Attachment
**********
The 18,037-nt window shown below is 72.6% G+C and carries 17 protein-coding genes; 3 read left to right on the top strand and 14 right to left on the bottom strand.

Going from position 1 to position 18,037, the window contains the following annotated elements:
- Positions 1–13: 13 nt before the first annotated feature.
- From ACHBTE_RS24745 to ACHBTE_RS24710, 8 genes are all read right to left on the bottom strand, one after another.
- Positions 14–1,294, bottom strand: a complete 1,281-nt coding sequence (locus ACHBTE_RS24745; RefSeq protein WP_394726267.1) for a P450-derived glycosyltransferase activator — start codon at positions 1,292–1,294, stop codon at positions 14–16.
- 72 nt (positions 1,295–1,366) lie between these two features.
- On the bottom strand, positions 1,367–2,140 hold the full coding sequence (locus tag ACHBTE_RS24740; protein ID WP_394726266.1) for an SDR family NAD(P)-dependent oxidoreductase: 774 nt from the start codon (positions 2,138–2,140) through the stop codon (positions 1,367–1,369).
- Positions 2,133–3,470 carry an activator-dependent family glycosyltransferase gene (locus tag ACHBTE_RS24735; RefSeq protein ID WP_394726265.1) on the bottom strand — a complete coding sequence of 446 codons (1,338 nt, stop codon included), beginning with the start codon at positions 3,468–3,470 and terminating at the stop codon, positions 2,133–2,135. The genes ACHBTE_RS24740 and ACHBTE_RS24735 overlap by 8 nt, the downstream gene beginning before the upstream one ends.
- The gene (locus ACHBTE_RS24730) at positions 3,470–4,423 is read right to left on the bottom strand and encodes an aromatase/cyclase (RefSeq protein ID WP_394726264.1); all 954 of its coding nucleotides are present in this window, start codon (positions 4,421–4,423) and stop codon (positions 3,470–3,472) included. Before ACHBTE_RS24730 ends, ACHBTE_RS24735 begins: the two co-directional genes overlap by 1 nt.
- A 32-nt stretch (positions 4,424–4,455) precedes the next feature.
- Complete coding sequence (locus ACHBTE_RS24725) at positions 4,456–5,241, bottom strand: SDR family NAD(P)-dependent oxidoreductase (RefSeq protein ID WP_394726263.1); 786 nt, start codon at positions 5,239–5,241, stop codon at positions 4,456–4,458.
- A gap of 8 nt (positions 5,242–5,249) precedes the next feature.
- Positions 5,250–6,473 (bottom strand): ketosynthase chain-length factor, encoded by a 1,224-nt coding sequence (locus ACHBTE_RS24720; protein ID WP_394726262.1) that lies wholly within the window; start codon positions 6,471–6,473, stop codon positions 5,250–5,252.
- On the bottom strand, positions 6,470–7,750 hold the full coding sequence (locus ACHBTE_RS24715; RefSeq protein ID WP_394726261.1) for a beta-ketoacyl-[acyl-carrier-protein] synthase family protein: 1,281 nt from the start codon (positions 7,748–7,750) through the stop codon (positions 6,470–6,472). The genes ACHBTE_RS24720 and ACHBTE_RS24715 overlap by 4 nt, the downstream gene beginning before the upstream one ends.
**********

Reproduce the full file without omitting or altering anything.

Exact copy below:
The 18,037-nt window shown below is 72.6% G+C and carries 17 protein-coding genes; 3 read left to right on the top strand and 14 right to left on the bottom strand.

Going from position 1 to position 18,037, the window contains the following annotated elements:
- Positions 1–13: 13 nt before the first annotated feature.
- From ACHBTE_RS24745 to ACHBTE_RS24710, 8 genes are all read right to left on the bottom strand, one after another.
- Positions 14–1,294, bottom strand: a complete 1,281-nt coding sequence (locus ACHBTE_RS24745; RefSeq protein WP_394726267.1) for a P450-derived glycosyltransferase activator — start codon at positions 1,292–1,294, stop codon at positions 14–16.
- 72 nt (positions 1,295–1,366) lie between these two features.
- On the bottom strand, positions 1,367–2,140 hold the full coding sequence (locus tag ACHBTE_RS24740; protein ID WP_394726266.1) for an SDR family NAD(P)-dependent oxidoreductase: 774 nt from the start codon (positions 2,138–2,140) through the stop codon (positions 1,367–1,369).
- Positions 2,133–3,470 carry an activator-dependent family glycosyltransferase gene (locus tag ACHBTE_RS24735; RefSeq protein ID WP_394726265.1) on the bottom strand — a complete coding sequence of 446 codons (1,338 nt, stop codon included), beginning with the start codon at positions 3,468–3,470 and terminating at the stop codon, positions 2,133–2,135. The genes ACHBTE_RS24740 and ACHBTE_RS24735 overlap by 8 nt, the downstream gene beginning before the upstream one ends.
- The gene (locus ACHBTE_RS24730) at positions 3,470–4,423 is read right to left on the bottom strand and encodes an aromatase/cyclase (RefSeq protein ID WP_394726264.1); all 954 of its coding nucleotides are present in this window, start codon (positions 4,421–4,423) and stop codon (positions 3,470–3,472) included. Before ACHBTE_RS24730 ends, ACHBTE_RS24735 begins: the two co-directional genes overlap by 1 nt.
- A 32-nt stretch (positions 4,424–4,455) precedes the next feature.
- Complete coding sequence (locus ACHBTE_RS24725) at positions 4,456–5,241, bottom strand: SDR family NAD(P)-dependent oxidoreductase (RefSeq protein ID WP_394726263.1); 786 nt, start codon at positions 5,239–5,241, stop codon at positions 4,456–4,458.
- A gap of 8 nt (positions 5,242–5,249) precedes the next feature.
- Positions 5,250–6,473 (bottom strand): ketosynthase chain-length factor, encoded by a 1,224-nt coding sequence (locus ACHBTE_RS24720; protein ID WP_394726262.1) that lies wholly within the window; start codon positions 6,471–6,473, stop codon positions 5,250–5,252.
- On the bottom strand, positions 6,470–7,750 hold the full coding sequence (locus ACHBTE_RS24715; RefSeq protein ID WP_394726261.1) for a beta-ketoacyl-[acyl-carrier-protein] synthase family protein: 1,281 nt from the start codon (positions 7,748–7,750) through the stop codon (positions 6,470–6,472). The genes ACHBTE_RS24720 and ACHBTE_RS24715 overlap by 4 nt, the downstream gene beginning before the upstream one ends.